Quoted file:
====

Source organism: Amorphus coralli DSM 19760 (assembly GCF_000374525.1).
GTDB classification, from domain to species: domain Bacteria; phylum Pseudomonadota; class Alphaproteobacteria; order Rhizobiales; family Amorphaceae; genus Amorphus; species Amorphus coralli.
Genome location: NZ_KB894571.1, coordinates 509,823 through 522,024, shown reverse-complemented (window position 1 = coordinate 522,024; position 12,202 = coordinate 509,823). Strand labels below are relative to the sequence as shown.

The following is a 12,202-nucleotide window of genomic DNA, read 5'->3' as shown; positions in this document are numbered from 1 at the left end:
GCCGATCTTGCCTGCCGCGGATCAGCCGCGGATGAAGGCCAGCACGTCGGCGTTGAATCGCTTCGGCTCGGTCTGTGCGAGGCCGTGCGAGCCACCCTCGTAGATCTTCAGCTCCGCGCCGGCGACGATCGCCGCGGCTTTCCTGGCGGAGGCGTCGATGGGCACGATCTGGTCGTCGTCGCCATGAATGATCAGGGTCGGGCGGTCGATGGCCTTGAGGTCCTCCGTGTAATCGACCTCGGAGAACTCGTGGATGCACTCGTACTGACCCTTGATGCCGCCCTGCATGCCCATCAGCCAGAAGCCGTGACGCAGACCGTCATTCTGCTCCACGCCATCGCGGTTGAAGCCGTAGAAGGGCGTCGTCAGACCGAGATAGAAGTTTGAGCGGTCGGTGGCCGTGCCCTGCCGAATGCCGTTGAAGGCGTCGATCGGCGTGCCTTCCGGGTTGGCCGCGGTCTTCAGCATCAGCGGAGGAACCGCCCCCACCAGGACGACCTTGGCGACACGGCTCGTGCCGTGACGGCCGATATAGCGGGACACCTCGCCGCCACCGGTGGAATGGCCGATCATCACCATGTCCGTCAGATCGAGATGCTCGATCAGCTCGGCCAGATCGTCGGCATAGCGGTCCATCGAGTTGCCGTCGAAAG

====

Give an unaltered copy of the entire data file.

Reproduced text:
Source organism: Amorphus coralli DSM 19760 (assembly GCF_000374525.1).
GTDB classification, from domain to species: domain Bacteria; phylum Pseudomonadota; class Alphaproteobacteria; order Rhizobiales; family Amorphaceae; genus Amorphus; species Amorphus coralli.
Genome location: NZ_KB894571.1, coordinates 509,823 through 522,024, shown reverse-complemented (window position 1 = coordinate 522,024; position 12,202 = coordinate 509,823). Strand labels below are relative to the sequence as shown.

The following is a 12,202-nucleotide window of genomic DNA, read 5'->3' as shown; positions in this document are numbered from 1 at the left end:
GCCGATCTTGCCTGCCGCGGATCAGCCGCGGATGAAGGCCAGCACGTCGGCGTTGAATCGCTTCGGCTCGGTCTGTGCGAGGCCGTGCGAGCCACCCTCGTAGATCTTCAGCTCCGCGCCGGCGACGATCGCCGCGGCTTTCCTGGCGGAGGCGTCGATGGGCACGATCTGGTCGTCGTCGCCATGAATGATCAGGGTCGGGCGGTCGATGGCCTTGAGGTCCTCCGTGTAATCGACCTCGGAGAACTCGTGGATGCACTCGTACTGACCCTTGATGCCGCCCTGCATGCCCATCAGCCAGAAGCCGTGACGCAGACCGTCATTCTGCTCCACGCCATCGCGGTTGAAGCCGTAGAAGGGCGTCGTCAGACCGAGATAGAAGTTTGAGCGGTCGGTGGCCGTGCCCTGCCGAATGCCGTTGAAGGCGTCGATCGGCGTGCCTTCCGGGTTGGCCGCGGTCTTCAGCATCAGCGGAGGAACCGCCCCCACCAGGACGACCTTGGCGACACGGCTCGTGCCGTGACGGCCGATATAGCGGGACACCTCGCCGCCACCGGTGGAATGGCCGATCATCACCATGTCCGTCAGATCGAGATGCTCGATCAGCTCGGCCAGATCGTCGGCATAGCGGTCCATCGAGTTGCCGTCGAAAG